So, I was sitting in my room in front of the computer editing blogposts when I heard a strange sound. I swore I heard a horse. But I’d never heard one before, so I must have imagined it. A short while later, I thought I heard a horse neighing again.
I got up and went into the pottery laboratory, which is just across from my room. I asked if anyone had heard a horse. They all said no. But then Martha Risser said, well, you know all the horse carts go by on that side street. So I assumed a few horses had gone by.
A few hours later I emerged from my room and they told me it is horse inoculation day today and all the horses in Akko are coming to the street outside our school for free inoculation. I wasn’t crazy and I wasn’t imagining anything.
I went down to the end of the hall where there is an outdoor stairway and, sure enough, there are horses, lots of them. Big black and whites, big browns and a few really pretty palominos. These horses come in all sizes and pull anything from small carts to large vehicles.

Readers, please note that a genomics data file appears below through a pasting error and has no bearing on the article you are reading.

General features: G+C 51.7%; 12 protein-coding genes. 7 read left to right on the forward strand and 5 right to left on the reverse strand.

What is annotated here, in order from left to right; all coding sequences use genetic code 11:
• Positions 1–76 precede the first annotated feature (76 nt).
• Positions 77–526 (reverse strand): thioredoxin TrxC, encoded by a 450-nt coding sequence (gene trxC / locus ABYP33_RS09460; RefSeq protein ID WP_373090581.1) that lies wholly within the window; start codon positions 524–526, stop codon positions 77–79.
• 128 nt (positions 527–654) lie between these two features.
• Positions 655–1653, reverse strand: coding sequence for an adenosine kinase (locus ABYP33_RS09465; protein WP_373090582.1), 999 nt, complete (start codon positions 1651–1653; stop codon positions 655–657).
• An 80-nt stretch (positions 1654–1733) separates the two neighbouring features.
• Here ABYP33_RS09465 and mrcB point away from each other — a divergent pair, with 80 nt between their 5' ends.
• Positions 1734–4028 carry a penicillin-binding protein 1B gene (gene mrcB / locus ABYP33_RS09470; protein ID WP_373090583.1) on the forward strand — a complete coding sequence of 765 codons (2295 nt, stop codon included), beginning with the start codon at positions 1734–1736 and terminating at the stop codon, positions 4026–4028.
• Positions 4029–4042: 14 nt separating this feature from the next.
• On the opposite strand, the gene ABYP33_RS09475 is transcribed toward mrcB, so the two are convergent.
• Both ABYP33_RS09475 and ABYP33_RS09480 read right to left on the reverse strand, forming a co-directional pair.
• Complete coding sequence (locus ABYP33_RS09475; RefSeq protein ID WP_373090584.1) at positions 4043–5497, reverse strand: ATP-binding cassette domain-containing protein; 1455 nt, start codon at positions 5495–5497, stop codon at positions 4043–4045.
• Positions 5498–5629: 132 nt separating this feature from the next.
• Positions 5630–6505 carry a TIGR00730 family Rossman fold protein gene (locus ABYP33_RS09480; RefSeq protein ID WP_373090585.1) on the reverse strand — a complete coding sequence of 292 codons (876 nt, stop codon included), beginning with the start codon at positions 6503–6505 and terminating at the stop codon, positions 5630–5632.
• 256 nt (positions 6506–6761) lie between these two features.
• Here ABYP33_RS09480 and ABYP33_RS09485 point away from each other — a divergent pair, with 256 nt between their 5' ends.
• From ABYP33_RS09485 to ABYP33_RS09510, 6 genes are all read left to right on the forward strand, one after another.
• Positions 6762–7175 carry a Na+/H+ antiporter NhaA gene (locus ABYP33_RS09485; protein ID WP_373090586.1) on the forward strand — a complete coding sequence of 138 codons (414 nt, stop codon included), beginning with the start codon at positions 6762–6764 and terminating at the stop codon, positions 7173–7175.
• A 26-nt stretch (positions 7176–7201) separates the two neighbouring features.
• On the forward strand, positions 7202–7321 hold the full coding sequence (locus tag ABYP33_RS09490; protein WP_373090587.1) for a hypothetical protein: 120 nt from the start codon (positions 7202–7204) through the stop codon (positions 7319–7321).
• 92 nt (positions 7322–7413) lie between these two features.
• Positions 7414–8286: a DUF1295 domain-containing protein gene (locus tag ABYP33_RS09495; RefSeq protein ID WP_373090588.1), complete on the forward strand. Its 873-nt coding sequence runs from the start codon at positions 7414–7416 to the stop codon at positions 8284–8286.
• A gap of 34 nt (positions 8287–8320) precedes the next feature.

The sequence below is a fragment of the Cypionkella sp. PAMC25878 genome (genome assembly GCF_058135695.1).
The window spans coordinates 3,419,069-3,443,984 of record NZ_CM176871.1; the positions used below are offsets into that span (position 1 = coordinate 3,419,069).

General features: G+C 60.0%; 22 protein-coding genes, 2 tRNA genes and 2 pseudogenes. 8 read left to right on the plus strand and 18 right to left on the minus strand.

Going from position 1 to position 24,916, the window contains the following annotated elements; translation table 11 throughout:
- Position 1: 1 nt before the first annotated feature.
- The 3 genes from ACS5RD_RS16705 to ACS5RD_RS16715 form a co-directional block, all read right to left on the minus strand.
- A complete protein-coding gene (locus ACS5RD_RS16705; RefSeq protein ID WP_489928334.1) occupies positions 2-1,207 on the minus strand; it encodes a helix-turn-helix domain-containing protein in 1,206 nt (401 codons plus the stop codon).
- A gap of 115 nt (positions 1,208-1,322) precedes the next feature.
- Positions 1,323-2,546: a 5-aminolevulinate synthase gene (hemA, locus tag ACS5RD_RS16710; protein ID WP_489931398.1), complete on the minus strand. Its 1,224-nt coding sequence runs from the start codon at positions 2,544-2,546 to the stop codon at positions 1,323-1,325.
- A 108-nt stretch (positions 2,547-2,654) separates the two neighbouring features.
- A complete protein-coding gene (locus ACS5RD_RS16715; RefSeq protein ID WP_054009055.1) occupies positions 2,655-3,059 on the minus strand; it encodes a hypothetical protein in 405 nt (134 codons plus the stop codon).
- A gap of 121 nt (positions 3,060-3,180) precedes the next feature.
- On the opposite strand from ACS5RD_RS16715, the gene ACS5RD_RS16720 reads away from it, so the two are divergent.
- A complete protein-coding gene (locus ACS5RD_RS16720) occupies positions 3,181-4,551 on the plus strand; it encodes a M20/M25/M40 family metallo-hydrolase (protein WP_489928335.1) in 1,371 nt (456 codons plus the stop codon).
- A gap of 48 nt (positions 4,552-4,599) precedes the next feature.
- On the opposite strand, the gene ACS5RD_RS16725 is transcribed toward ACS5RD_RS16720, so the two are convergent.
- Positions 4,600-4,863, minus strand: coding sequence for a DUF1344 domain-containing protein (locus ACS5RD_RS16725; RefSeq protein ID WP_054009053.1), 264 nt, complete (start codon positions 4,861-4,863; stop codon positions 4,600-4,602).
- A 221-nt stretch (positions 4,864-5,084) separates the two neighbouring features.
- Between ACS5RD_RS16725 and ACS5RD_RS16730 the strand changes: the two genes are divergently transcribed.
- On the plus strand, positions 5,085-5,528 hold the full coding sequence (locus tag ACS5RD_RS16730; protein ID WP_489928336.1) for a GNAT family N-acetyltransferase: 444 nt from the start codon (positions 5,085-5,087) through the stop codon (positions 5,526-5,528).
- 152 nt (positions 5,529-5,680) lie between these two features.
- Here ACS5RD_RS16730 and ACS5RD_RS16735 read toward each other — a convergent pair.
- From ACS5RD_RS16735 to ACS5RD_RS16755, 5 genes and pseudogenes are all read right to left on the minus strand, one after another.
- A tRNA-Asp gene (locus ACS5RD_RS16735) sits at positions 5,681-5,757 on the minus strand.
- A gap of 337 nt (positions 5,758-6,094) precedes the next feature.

None of them are happy because there are males and females mixed together and they are making a noisy, horsey racket. It seems absurd in this modern city to see all the horses, but they are still widely used. Their drivers no doubt carry cell phones and go to internet cafes.
And as far as I can hear, all the owners are Arab. So, in the midst of what everyone outside Israel thinks is a rapidly deteriorating situation and a hostile, dangerous place, horse owners are bringing their horses so a vet can give them shots and look them over, for free, as a benefit of the city. Life goes on.